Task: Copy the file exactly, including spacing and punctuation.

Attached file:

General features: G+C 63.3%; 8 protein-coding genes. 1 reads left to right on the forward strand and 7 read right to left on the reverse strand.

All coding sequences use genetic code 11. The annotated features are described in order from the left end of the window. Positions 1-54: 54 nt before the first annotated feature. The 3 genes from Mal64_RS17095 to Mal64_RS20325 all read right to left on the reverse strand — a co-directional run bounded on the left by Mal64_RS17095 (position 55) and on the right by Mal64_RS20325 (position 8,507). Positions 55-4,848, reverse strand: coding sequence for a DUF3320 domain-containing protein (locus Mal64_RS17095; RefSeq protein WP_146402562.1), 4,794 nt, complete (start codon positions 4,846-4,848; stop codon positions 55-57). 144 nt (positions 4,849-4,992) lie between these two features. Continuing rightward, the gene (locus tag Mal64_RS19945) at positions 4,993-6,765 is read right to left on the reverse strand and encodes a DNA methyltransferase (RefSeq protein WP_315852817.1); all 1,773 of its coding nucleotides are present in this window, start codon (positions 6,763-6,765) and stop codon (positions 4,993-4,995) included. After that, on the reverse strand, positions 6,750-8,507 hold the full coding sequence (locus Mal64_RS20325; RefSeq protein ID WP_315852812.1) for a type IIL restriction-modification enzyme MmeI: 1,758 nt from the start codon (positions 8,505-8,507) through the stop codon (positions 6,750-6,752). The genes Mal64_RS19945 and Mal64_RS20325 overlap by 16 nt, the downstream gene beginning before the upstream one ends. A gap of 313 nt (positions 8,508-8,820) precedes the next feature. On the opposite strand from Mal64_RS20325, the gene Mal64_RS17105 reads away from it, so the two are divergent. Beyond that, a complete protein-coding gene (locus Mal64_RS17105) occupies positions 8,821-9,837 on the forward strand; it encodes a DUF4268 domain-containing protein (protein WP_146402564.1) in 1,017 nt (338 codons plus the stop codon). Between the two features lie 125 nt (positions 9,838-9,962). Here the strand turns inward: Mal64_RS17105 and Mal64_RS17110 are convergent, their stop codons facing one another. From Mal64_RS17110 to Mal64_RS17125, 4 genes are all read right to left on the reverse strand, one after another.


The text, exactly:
General features: G+C 63.3%; 8 protein-coding genes. 1 reads left to right on the forward strand and 7 read right to left on the reverse strand.

All coding sequences use genetic code 11. The annotated features are described in order from the left end of the window. Positions 1-54: 54 nt before the first annotated feature. The 3 genes from Mal64_RS17095 to Mal64_RS20325 all read right to left on the reverse strand — a co-directional run bounded on the left by Mal64_RS17095 (position 55) and on the right by Mal64_RS20325 (position 8,507). Positions 55-4,848, reverse strand: coding sequence for a DUF3320 domain-containing protein (locus Mal64_RS17095; RefSeq protein WP_146402562.1), 4,794 nt, complete (start codon positions 4,846-4,848; stop codon positions 55-57). 144 nt (positions 4,849-4,992) lie between these two features. Continuing rightward, the gene (locus tag Mal64_RS19945) at positions 4,993-6,765 is read right to left on the reverse strand and encodes a DNA methyltransferase (RefSeq protein WP_315852817.1); all 1,773 of its coding nucleotides are present in this window, start codon (positions 6,763-6,765) and stop codon (positions 4,993-4,995) included. After that, on the reverse strand, positions 6,750-8,507 hold the full coding sequence (locus Mal64_RS20325; RefSeq protein ID WP_315852812.1) for a type IIL restriction-modification enzyme MmeI: 1,758 nt from the start codon (positions 8,505-8,507) through the stop codon (positions 6,750-6,752). The genes Mal64_RS19945 and Mal64_RS20325 overlap by 16 nt, the downstream gene beginning before the upstream one ends. A gap of 313 nt (positions 8,508-8,820) precedes the next feature. On the opposite strand from Mal64_RS20325, the gene Mal64_RS17105 reads away from it, so the two are divergent. Beyond that, a complete protein-coding gene (locus Mal64_RS17105) occupies positions 8,821-9,837 on the forward strand; it encodes a DUF4268 domain-containing protein (protein WP_146402564.1) in 1,017 nt (338 codons plus the stop codon). Between the two features lie 125 nt (positions 9,838-9,962). Here the strand turns inward: Mal64_RS17105 and Mal64_RS17110 are convergent, their stop codons facing one another. From Mal64_RS17110 to Mal64_RS17125, 4 genes are all read right to left on the reverse strand, one after another.